The storm that pounded parts of Montana and Wyoming yesterday with more than 12 inches of early season snowfall will continue its journey across central portions of North and South Dakota today, October 10. It will produce several inches of additional snowfall through tonight in places like Bismarck, Minot, Pierre and Rapid City.
What to expect
Rain, with pockets of freezing rain and sleet, will gradually change to snow in eastern sections of the Dakotas and western Minnesota late this afternoon into tonight. The snow will keep falling through at least Saturday as the low pressure system responsible for the snow stalls over the region, dumping a record-breaking 10 to 25 inches in Grand Forks, East Grand Forks, Fargo and many surrounding towns.
These areas, on average, have seen no more than an inch of snow on a given early October day. For example, the daily record snowfall for today in Bismarck was 2.3 inches in 1959, and for Dickinson was 0.4 in 1932. The forecast for today calls for two to four inches in Bismarck and one to two inches in Dickinson. Bismark’s record record for the snowiest month of October was 23.7 inches in 1991; for Dickinson it was 33.8 in 1995.
The predicted three-day totals for this storm will rival those of the blizzard that hit this region on March 2-5, 1966. Many parts of the Dakotas and Minnesota were slammed with 20 to 30 inches of snowfall, setting new single storm records. News accounts vary, but unfortunately around 20 people died in the storm.
Besides producing super-slick surfaces, the current storm will also whip up powerful wind gusts of 40 to 50 mph, leading to blowing snow, blizzard/white-out conditions at times, and power outages. Downed trees and power lines could lead to radblocks lasting for at least 24 hours. Driving on I-29, I-90, I-94 and surrounding secondary routes will be downright dangerous and risky for truckers.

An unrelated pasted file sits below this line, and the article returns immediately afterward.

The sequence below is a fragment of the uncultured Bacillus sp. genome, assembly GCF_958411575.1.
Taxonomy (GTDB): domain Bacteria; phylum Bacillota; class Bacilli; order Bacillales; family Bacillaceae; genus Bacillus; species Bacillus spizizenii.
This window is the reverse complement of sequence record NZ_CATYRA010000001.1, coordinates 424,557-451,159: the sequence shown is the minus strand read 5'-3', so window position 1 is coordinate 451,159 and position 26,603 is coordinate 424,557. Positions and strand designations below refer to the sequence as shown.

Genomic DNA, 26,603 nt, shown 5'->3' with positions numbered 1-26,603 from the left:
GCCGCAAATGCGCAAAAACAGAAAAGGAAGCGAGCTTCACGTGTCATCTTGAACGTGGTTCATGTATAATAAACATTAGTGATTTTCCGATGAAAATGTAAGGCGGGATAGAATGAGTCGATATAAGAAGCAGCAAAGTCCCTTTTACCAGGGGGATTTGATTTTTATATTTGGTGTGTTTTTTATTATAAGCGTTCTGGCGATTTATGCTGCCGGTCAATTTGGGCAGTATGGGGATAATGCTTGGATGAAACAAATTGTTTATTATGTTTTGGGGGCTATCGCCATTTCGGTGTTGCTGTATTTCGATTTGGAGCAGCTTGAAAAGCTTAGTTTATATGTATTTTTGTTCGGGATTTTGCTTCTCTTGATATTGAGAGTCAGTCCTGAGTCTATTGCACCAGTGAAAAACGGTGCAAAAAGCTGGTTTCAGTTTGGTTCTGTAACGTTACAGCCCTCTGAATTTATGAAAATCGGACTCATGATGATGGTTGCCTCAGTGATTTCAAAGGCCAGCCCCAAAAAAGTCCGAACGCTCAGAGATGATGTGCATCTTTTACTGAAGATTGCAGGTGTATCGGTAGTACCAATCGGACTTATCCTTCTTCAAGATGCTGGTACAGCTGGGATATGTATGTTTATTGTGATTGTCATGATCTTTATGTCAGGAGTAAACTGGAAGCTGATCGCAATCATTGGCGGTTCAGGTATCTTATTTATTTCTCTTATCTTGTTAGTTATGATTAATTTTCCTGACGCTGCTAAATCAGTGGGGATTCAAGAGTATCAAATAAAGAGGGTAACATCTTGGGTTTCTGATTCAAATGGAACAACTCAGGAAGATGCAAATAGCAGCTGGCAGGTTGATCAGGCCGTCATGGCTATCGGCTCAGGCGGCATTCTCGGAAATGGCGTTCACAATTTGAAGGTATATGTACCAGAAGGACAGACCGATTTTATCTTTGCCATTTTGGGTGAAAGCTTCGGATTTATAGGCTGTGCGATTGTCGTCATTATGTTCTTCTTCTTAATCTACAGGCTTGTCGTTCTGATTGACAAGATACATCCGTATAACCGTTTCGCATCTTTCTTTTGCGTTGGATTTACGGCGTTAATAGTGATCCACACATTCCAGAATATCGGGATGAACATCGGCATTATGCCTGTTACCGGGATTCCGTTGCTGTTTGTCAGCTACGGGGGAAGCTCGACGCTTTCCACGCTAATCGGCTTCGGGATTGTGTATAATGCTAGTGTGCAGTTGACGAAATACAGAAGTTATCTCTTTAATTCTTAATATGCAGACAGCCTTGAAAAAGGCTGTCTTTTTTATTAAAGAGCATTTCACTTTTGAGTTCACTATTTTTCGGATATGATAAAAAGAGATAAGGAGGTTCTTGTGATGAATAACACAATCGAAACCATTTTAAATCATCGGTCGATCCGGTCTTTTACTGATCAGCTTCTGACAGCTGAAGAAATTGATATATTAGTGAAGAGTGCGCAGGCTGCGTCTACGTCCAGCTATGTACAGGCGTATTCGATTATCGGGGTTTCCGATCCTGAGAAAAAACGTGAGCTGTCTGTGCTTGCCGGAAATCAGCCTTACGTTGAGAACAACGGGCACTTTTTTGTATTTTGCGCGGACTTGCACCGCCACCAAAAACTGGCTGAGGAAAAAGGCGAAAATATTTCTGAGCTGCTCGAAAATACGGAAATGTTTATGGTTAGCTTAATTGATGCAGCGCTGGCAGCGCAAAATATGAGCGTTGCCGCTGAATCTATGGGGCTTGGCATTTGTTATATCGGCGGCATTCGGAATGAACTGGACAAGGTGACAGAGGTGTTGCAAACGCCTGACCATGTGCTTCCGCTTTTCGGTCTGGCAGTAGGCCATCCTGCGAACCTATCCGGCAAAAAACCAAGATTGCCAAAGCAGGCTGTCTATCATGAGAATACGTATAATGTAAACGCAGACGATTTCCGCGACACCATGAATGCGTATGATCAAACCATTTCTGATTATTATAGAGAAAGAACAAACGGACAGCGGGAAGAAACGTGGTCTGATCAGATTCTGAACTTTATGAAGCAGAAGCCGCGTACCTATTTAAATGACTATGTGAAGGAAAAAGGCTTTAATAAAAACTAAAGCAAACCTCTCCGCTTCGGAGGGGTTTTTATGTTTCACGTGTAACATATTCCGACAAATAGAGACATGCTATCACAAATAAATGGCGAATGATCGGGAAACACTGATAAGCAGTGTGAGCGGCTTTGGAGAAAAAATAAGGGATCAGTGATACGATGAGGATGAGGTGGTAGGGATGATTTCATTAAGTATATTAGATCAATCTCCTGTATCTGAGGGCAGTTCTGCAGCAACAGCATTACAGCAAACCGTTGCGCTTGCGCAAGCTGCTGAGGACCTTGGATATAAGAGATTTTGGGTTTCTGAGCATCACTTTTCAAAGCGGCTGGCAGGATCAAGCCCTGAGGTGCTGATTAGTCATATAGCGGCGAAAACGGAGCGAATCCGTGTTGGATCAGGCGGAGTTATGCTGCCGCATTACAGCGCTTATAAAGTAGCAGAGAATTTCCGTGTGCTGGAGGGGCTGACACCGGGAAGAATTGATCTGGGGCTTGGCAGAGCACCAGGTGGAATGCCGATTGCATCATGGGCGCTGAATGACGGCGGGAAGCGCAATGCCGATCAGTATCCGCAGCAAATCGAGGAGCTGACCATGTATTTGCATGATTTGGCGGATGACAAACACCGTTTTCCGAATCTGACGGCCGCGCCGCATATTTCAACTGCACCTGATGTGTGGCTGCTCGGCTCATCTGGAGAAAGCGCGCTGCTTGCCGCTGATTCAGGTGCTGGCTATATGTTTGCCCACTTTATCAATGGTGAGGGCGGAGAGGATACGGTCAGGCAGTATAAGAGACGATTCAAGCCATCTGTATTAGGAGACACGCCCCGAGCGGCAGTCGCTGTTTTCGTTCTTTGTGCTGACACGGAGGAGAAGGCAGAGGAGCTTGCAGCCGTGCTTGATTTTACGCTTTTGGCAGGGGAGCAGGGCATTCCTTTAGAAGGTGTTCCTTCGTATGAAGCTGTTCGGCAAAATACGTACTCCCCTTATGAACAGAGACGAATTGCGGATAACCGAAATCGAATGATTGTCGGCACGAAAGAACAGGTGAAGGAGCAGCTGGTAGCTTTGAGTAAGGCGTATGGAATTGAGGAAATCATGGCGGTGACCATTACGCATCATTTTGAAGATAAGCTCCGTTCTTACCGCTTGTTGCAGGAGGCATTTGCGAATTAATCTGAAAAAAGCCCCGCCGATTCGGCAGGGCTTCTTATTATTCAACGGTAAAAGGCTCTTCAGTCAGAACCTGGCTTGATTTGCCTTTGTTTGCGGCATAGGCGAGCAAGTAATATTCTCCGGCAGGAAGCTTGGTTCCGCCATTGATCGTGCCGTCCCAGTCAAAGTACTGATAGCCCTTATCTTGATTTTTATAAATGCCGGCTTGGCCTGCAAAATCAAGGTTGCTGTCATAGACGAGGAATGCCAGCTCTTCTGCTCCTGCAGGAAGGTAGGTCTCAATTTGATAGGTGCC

This storm will also cause significant disruptions to several oil facilities and international airports in the region, indicated by the red dots and “doughnuts” on the FreightWaves SONAR Critical Events map above. These represent a forecasted “High” risk of disruptions; orange represents a “Medium” risk. Shippers should expect delays on the ground and in the air due to this major snowstorm.
Winter Storm Warnings and Watches from the National Weather Service remain posted across the region into the weekend.
Other weather today, October 10
A cold front extending southward from the snowstorm will produce severe thunderstorms from Dallas and Wichita Falls, Texas to Omaha and Des Moines. Watch out for areas large hail, destructive winds, flash flooding and isolated tornadoes.
A low pressure system off the New England coast will produce periods of heavy rain, strong winds and coastal flooding from Long Island to Bridgeport, Boston, Nantucket and Cape Cod.
Supply chains will continue to be impacted by planned power outages across a large portion of California. Pacific Gas & Electric Company (NYSE: PCG) has shut off electricity to around 800,000 customers since yesterday. The decision was based on the extreme threat of wildfires due to very dry, windy weather from Santa Barbara and Bakersfield northward to Redding. This includes the San Francisco Bay and Sacramento metropolitan areas. The power outages may linger into Friday, October 11.
A section of Norfolk Southern (NYSE: NSC) rail is out of service in Missouri between Moberly and Kansas City because of logjams and debris strikes to the Grand River bridge in Brunswick, Missouri. Shippers operating through this area should expect delays of at least 48 to 72 hours.
Some lanes and ramps of the I-10 bridge over the San Jacinto River are still closed. This is just east of Houston and is due to damage during last month’s flooding from Tropical Storm Imelda. According to the Texas Department of Transportation, repairs may not be finished until early 2020.
Super Typhoon Hagibis is still moving slowly northward through the Philippine Sea. Its maximum sustained winds are still 160 mph. Although Hagibis may lose some steam by the weekend, it should be taken seriously.
Hagibis may still pose a threat to Japan, possibly making landfall near Tokyo Bay on Saturday, October 12. Sustained winds at that time could be as strong as 100 mph, with higher gusts. This would have a significant impact on major seaports and airports in the region. Shippers should keep track of Hagibis and expect delays of possibly a few days, at the least, depending on exactly how the storm pans out. Look for more updates through the remainder of the week on the FreightWaves website and social media accounts.
Have a great day, and be careful out there!